Freeport-McMoRan (NYSE: FCX) explores the globe in search of natural resource mining opportunities. With over 50,000 employees and contractors, it's one of the leading producers of gold, the single biggest producer of molybdenum (a rare element used in fabricating steel alloys), and the world's largest publicly traded copper producer. The company also has a long history of doing business and bringing online operational mines in foreign countries such as Indonesia.
Freeport's stock has languished in recent years, amid a bear market in key commodities like oil and copper. Read on for a history of Freeport-McMoRan and to learn what its past can tell current investors about what the future might hold for the company.
A history of expansion
What we know today as Freeport-McMoRan was founded in 1912 as Freeport Sulphur, in the city of Freeport, Texas, the location of its original sulfur mine. In 1967, Freeport confirmed a Dutch discovery of the Ertsberg copper deposit in Indonesia, which shaped the company's fortunes forever. The company remains a major player in Indonesia to this day. In fact, in a remote part of the country in 1988, it discovered one of the largest copper and gold deposits in history, at the Grasberg Mine.
In 1969, and a world away, McMoRan Exploration was formed. Its name derived from the names of founders Ken McWilliams ("Mc"), Jim Bob Moffett ("Mo"), and Mack Rankin ("Ran"). McMoRan Oil & Gas merged with Freeport in 1981, and Freeport McMoRan, a mining powerhouse with interests in oil and gas, sulfur, gold, and copper, was born
Freeport-McMoRan's structure and asset base continued to change in the ensuing decades, including its $20 billion ill-fated reentry into the oil business through the 2012 acquisitions of both McMoRan Exploration and Plains Exploration & Production and the 2007 acquisition of Phelps Dodge, which brought with it significant copper and molybdenum assets.
What investors need to know
There are two fundamental facts about Freeport-McMoRan that all interested investors should know.
First is that the Grasberg mine is both an enormous asset and, in some ways, a liability. The main pit at Grasberg is more than 13,000 feet above sea level in a remote part of Indonesia. If that makes mining there sound like a difficult undertaking, you don't know the half of it. While the mine does yield a quarter of Freeport's entire copper production, it has demanded a great deal of effort, requiring the construction of an airport, a shipping port, thousands of miles of roads, and even a hospital. The company has spent billions, and on top of that, it's been the subject of a dispute with the government over its ownership of the mine.
But Freeport can't just walk away from one of the world's largest copper and gold mines, especially one that, after the initial investment, offers low-cost and high-volume production. Last year, the mine yielded 1.063 billion recoverable pounds of copper, a quarter of the company's entire production of the metal. The Indonesian government knows this, and in recent years has increasingly viewed mines like Grasberg with a more nationalistic bent. The current dispute was born out of new laws that require miners to adopt a special license, pay increased taxes and royalties, offer up 51% ownership to the country itself, and even give up arbitration rights in the event of future disputes.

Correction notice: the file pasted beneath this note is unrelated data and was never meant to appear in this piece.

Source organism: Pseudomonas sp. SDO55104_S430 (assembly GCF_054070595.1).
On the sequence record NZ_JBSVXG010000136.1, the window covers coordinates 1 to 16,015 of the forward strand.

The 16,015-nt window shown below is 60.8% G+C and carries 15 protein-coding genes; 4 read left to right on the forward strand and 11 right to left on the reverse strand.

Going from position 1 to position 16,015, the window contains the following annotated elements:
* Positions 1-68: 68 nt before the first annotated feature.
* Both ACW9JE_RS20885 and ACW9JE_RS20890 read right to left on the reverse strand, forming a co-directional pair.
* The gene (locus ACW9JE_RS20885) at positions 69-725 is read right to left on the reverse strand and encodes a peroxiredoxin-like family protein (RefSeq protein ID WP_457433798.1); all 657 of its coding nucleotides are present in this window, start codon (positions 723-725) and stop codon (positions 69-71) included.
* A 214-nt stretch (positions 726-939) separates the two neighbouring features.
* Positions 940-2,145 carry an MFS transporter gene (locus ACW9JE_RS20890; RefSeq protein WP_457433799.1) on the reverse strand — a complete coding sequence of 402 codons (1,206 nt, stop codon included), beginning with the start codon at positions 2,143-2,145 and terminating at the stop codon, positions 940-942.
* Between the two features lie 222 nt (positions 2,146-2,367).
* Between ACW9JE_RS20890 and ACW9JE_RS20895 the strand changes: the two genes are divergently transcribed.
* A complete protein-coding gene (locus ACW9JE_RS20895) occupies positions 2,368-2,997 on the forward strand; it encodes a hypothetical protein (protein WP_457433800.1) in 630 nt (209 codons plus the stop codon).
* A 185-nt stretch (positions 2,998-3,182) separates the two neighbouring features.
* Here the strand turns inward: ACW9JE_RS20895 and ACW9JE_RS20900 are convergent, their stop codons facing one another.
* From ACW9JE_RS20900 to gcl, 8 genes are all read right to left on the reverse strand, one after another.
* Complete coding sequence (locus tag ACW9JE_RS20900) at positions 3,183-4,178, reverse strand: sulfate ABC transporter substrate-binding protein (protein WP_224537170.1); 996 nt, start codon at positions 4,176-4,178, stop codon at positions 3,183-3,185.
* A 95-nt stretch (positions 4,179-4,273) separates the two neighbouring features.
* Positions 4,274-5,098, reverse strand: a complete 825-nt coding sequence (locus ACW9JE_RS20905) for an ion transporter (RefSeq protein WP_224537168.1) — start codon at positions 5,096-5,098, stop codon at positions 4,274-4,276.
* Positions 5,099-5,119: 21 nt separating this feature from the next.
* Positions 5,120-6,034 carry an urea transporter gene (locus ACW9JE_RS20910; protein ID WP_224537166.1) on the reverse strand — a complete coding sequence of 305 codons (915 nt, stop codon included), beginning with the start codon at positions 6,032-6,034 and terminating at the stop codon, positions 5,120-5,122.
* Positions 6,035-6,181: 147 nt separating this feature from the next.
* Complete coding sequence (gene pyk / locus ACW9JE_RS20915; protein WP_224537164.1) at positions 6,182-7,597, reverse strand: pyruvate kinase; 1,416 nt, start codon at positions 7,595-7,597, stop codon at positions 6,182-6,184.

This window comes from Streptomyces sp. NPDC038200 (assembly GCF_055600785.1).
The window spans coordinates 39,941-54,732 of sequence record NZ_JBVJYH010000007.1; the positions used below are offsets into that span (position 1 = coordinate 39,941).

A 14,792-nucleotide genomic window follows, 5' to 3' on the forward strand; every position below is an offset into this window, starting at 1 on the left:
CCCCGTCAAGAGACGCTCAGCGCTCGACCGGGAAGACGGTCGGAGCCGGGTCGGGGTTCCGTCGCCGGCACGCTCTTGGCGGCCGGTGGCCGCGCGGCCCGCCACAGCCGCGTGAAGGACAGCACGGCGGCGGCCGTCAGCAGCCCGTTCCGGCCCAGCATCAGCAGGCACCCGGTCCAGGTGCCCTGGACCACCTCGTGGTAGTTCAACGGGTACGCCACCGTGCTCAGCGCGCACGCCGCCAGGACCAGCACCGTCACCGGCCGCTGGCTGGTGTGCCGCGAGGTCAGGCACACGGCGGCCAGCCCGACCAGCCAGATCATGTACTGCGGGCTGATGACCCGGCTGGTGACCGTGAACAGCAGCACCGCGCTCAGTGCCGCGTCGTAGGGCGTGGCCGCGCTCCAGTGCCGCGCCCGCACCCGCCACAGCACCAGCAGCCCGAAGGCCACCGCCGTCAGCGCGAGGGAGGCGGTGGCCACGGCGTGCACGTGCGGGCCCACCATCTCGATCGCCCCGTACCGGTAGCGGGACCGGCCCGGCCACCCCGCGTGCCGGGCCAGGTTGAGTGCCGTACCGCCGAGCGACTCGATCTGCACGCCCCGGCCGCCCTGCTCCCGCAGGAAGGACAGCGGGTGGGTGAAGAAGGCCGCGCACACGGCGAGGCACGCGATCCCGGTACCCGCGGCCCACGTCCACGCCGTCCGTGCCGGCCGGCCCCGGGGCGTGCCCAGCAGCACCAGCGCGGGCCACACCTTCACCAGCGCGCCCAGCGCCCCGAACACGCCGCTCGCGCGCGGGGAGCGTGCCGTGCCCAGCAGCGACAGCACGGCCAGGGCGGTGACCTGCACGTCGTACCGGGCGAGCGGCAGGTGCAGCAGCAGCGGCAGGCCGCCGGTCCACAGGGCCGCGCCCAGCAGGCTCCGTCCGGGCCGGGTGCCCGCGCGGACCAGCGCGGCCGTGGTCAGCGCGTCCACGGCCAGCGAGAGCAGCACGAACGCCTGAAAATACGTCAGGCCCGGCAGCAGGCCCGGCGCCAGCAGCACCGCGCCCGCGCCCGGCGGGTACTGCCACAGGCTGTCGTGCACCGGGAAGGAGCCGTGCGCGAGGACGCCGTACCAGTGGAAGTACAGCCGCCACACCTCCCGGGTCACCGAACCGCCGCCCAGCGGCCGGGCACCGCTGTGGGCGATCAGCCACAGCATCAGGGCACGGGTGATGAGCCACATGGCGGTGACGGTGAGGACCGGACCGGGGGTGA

The situation has become heated at times. Indonesia halted exports from the mine in January 2017. On Aug. 29, an agreement emerged in which Indonesia will take the 51% stake it had sought in Grasberg, and Freeport-McMoRan will operate the mine until 2041. Indonesia will also pay Freeport "fair market value" for its partially ceded stake.
The deal calls for around $20 billion of future capital investments, including a smelting facility. But the government's actions cast a dark cloud. Even with this agreement, shareholders are going to have to accept that the storm blowing in from the capital of Jakarta is unlikely to abate.
The second key thing to know about Freeport is its sizable debt load. The company's balance sheet carried $13 billion of debt as of June 30, the legacy of Freeport's ill-fated reentry into the oil business. Having since cut its losses, the company has worked to reduce what was a $20.4 billion long-term debt balance on Dec. 31, 2013. Progress has been laudable, as long-term debt stood around $19.5 billion as recently as year-end 2015.
Debt isn't always a bad thing, but shareholders should be wary. The company is expected to spend at least $1 billion annually for the next five years on the Grasberg mine alone. That commitment, plus the company's other properties, means Freeport's management has many masters it must serve. It's little wonder Freeport's dividend was eliminated completely in 2015.
Should you own Freeport?
It's clear from Freeport-McMoRan's history that investors should expect continued uncertainty from its Indonesian operations and billions of dollars in capital expenditures in the years ahead. Despite the fact that the company is one of the largest and most experienced global mining operations, its past points to too much future uncertainty for its stock to be a compelling buy. The Grasberg mining dispute may reach a fruitful conclusion (but still requires Indonesia's government and Freeport to agree upon a fair price for the 40% of the mine that Freeport is turning over), and key commodities for Freeport such as copper may rally, thus benefiting the stock. But these events are far from a lock, so investors should be cautious.
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